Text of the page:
Features - Brexit

Construction in the UK – building resilience

On 1 October 2021, it became mandatory for all companies bidding for government contracts worth more than £5m a year to commit to achieving net zero emissions by 2050. Here, Andy Scothern, founder of eCommonSense an ECI Software Solutions company, and BMBI panellist, talks about the construction industry’s efforts towards net zero, supply chain issues, and how it can become more resilient to crisis.

What challenges is the supply chain experiencing currently?

Combining the highest inflation rates in 40 years with the challenges created by Brexit, the COVID-19 pandemic and the conflict in Ukraine, the past three years have created the perfect storm for supply chain problems. Imports and exports have been severely delayed and the price of raw materials has skyrocketed. These problems are particularly challenging for SMEs who have smaller cash reserves to fall back on.

Today, supply chains are often international, and whilst this has obvious benefits, it also carries risk. Their scales and intricacies make them more susceptible to disruptions and delays. Closer to home, the volatility of the situation means that efforts to react and recover from crises are often still underway by the time the next problem hits a business.

How does this affect net zero ambitions?

Understandably, the aforementioned problems often require an immediate response from industry leaders, as they attempt to maintain stability. As a result, the bigger issues such as global warming and the climate crisis are frequently side-stepped, being labelled as less urgent.

This has created an almost habitual practice of prioritising other areas over achieving the net zero target.

In May 2019, the UK Parliament declared an ‘environment and climate change emergency’, with the government committing to a 2050 net zero emissions target a month later. With a clear understanding that we must all make the necessary changes to collectively achieve the net zero target, many eyes fall upon the building and construction sector – an industry that has a big part to play in reducing resource consumption and the high levels of carbon emissions.

Are net zero ambitions achievable in the sector and what needs to happen to achieve them?

From 1 October 2021, it became mandatory for all organisations bidding for government contracts worth more than £5m a year to commit to achieving net zero emissions by 2050, taking into account all business travel, employee commuting, transportation, distribution and waste production. This is a positive first step, but there are a number of other issues that need to be addressed to help the sector achieve its net zero ambitions.

With experts estimating that the current global construction levels equate to a city the size of Paris being built every week, it’s unsurprising that the construction and built environment sectors account for 38% of worldwide carbon emission.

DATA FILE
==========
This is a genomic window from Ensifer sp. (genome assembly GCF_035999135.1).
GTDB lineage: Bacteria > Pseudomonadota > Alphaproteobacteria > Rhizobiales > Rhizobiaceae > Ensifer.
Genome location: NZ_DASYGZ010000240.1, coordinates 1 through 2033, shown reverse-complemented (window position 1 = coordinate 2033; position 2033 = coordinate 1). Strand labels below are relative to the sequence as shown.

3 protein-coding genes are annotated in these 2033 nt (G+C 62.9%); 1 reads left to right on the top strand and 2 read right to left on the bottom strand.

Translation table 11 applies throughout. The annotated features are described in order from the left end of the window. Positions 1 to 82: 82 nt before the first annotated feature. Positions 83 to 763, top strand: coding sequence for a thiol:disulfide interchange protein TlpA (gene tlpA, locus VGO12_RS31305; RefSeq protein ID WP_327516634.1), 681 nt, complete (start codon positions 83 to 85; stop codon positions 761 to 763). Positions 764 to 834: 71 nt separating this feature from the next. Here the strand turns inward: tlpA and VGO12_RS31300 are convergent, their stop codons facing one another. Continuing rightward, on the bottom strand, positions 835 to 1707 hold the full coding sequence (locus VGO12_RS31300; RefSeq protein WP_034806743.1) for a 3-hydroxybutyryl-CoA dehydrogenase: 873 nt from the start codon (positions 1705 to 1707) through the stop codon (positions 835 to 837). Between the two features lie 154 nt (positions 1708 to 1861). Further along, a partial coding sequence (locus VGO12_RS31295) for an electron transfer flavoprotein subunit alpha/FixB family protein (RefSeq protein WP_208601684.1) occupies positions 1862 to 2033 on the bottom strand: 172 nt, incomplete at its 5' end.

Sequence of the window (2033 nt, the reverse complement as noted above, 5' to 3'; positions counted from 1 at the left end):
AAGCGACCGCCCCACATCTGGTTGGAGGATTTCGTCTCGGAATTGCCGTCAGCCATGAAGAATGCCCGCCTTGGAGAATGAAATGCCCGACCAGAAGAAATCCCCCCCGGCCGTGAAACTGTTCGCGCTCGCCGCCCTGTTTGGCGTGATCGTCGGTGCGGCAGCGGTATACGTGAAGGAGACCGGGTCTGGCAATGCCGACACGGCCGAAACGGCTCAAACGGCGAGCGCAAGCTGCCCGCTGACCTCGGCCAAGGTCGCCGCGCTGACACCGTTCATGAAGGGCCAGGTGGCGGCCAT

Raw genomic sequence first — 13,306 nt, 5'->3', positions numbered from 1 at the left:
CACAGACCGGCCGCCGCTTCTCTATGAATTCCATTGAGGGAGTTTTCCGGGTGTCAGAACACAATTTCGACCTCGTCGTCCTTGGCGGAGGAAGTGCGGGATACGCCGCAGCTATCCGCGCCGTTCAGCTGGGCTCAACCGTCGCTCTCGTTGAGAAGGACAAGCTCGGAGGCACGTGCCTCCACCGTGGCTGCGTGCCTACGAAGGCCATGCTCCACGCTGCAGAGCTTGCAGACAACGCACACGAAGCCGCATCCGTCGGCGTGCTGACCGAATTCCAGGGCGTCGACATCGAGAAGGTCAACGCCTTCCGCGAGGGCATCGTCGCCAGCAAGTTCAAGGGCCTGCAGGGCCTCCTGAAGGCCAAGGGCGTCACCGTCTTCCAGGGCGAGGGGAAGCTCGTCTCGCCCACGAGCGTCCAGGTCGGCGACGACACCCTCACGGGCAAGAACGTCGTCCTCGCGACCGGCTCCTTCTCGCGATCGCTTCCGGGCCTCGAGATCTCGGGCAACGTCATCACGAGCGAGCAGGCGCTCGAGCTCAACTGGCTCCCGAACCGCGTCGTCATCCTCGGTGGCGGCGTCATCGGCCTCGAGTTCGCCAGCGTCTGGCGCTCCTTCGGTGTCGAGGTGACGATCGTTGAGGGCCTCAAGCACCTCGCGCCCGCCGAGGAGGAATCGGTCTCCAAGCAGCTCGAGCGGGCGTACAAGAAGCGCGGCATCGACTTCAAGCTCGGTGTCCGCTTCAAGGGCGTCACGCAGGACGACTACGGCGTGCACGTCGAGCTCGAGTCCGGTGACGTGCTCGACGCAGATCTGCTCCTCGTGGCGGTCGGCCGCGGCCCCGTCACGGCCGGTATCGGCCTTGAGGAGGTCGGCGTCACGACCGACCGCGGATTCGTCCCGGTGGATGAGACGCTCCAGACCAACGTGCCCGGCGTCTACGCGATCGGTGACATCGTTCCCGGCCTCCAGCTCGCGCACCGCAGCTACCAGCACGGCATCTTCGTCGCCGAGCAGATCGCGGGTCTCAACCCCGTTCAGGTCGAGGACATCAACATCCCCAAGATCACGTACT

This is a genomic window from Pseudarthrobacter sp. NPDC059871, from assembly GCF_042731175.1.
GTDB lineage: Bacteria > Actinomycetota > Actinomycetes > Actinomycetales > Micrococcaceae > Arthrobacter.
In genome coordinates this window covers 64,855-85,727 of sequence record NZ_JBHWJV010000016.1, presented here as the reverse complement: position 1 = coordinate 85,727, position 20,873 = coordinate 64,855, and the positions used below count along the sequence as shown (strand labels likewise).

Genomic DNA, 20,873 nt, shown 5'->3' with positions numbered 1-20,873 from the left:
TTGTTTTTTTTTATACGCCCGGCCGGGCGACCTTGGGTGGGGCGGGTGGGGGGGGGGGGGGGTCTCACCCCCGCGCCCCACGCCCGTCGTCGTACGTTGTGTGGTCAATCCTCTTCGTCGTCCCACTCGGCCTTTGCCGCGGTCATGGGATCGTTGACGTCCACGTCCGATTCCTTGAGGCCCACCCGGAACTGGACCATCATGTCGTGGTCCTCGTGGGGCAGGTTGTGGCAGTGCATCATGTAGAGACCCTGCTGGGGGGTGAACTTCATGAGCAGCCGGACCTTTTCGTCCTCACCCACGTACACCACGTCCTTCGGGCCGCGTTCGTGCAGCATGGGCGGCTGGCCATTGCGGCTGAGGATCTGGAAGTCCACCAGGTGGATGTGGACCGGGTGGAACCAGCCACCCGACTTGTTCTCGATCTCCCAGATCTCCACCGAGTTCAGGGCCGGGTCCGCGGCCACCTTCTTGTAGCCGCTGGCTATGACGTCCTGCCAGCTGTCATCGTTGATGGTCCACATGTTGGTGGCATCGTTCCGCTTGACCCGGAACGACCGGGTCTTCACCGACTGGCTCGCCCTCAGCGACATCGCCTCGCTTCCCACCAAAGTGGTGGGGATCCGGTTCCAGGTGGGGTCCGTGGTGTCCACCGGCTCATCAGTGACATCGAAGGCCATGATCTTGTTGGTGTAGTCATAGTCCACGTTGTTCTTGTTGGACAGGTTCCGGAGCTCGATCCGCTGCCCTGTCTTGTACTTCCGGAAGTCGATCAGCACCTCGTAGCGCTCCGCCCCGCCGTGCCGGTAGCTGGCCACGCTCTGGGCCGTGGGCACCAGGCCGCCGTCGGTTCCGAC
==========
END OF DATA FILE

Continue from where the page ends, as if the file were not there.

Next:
Even though they are included in the government regulations set out in 2021, unfortunately, shipping and air freight contributions are often excluded from industry data. They are deemed “international emissions” and therefore excluded from the total equation. This needs to change as they play a key role in the supply chain.

Once we begin delivering accurate information in a transparent manner, we can then start to analyse a true picture of the industry’s impact on the environment and begin to act accordingly. New efforts must be made to find the true measure of emissions at every stage of the supply chain.

Following this, behavioural changes can start to be implemented from the top down, with policies and procedures in place to ensure that businesses are taking the required steps towards achieving net zero. Here, construction can take a note from other industries, as the FCA has recently proposed imposing fines on businesses that are found to be greenwashing their practices.

As younger people gain more influence across the sector, we are likely to see a sea change in opinion, with this cohort arguably more environmentally conscious. Having grown up with constant news around climate change and the negative impacts of global warming, these individuals are likely to place net zero targets front and centre when it comes to making decisions.

What can construction do to improve the sustainability and resilience of the supply chain?

It was the eminent physicist Albert Einstein who was first quoted as saying “you cannot solve a problem with the same thinking that caused it”. The same may well be true for reaching net zero. The whole construction industry and those related to it, from builders’ merchants to manufacturers, should aim to improve their resilience with new thinking to reduce their carbon footprints.

Allowing business managers to maintain total visibility over supply chains and sales, specialist software helps to reduce the wider impact of major delays and crises. They can act as not only a way to recover from significant setbacks, like those being faced today, but to help futureproof and build the resilience needed in years to come.

The road ahead for the construction industry is certainly expected to be uneven and bumpy, with many necessary changes needing to be made in order to achieve net zero by 2050. Tackling the climate crisis as well as other existing industry challenges is no small task, but by deploying technology and making the most of industry-specific software, builders merchants will be in the best position to thrive in the future.

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